So, you have a tax debt to the Internal Revenue Service (IRS)? You’re not alone. Luckily, the IRS has systems in place to help you pay down your debt. Whether you work directly with the IRS or employ the help of an IRS representative, here are three ways to tackle your tax debt head-on.
Set Up a Payment Plan
The IRS recognizes that not everyone can pay their tax debt in a lump sum. To facilitate payment, the agency allows you to submit a payment plan for its review and approval.
A Streamlined Installment Agreement can be submitted once you have a few basics covered. First, you must owe less than $50,000 and all of your previous tax returns must be filed with the IRS. Second, you need to outline a plan in which you make regular monthly payments that add up to the tax debt being paid off within three years. Note that interest and fees may be charged when you use the payment system.
More Payment Options With the IRS
If you don’t meet the qualifications for a streamlined plan, there are other options. Many of them involve proving that you do not have the money — either in savings or income — to make payments such that the debt is paid off in three years. In these instances, the IRS may be willing to extend the length of the payment plan or, in extreme cases, be willing to accept an Offer in Compromise. An Offer in Compromise is where you are allowed to pay a portion of what you owe and the rest is forgiven.
Pay Taxes Quarterly
Paying your taxes quarterly may not get you out of debt, but it’ll certainly help avoid getting into more debt. Taxes must be paid quarterly if you anticipate owing at least $1,000 in unpaid taxes each year. Examples of those who may fall into this category are independent contractors who don’t have payroll taxes deducted by their employer, and those who sell a piece of property and experience capital gains above the allowable tax-free amount.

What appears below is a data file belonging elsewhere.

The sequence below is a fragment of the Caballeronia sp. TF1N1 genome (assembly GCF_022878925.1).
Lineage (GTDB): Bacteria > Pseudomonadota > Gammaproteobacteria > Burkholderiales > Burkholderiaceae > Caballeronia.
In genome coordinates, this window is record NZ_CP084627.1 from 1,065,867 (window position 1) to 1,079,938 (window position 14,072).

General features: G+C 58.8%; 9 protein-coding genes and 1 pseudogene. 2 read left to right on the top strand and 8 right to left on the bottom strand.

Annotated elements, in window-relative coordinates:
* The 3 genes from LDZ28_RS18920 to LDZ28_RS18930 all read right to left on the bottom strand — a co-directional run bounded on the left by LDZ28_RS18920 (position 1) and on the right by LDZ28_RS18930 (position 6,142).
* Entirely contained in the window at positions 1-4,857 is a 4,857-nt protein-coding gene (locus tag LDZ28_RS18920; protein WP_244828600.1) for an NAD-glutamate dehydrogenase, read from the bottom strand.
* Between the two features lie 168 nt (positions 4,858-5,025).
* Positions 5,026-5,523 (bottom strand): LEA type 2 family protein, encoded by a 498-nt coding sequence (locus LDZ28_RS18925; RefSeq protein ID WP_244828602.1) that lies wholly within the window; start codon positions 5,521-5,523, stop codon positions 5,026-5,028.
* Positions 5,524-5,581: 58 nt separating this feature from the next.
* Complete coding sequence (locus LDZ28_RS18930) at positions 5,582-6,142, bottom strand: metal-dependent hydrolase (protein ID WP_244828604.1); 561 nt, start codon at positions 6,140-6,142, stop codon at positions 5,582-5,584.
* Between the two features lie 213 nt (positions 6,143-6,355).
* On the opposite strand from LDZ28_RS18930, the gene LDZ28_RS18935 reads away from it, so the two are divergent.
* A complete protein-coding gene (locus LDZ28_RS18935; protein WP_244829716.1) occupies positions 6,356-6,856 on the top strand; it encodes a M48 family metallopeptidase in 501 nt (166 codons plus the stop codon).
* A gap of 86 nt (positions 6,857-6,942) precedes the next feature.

Quarterly taxes must be estimated each year and are due on January 15, April 15, June 15, and September 15, though the date may be adjusted for holidays and weekends.
Work With an IRS Representative
When you need assistance negotiating your tax debt, there are people who can help. Tax attorneys, accountants, and “enrolled agents” (EAs) are all able to act on your behalf. If you anticipate the need to go to tax court or are under investigation for tax fraud, a tax attorney can not only advise you but represent you in a court of law. Accountants and EAs are able to advise and negotiate on your behalf for items like Streamlined Installment Agreements, Offers in Compromise, and audits. Working with a professional will help you determine the best outcome for your situation.
Having a tax debt isn’t a walk in the park, but by utilizing the systems and people available to help, you will be able to move forward with confidence.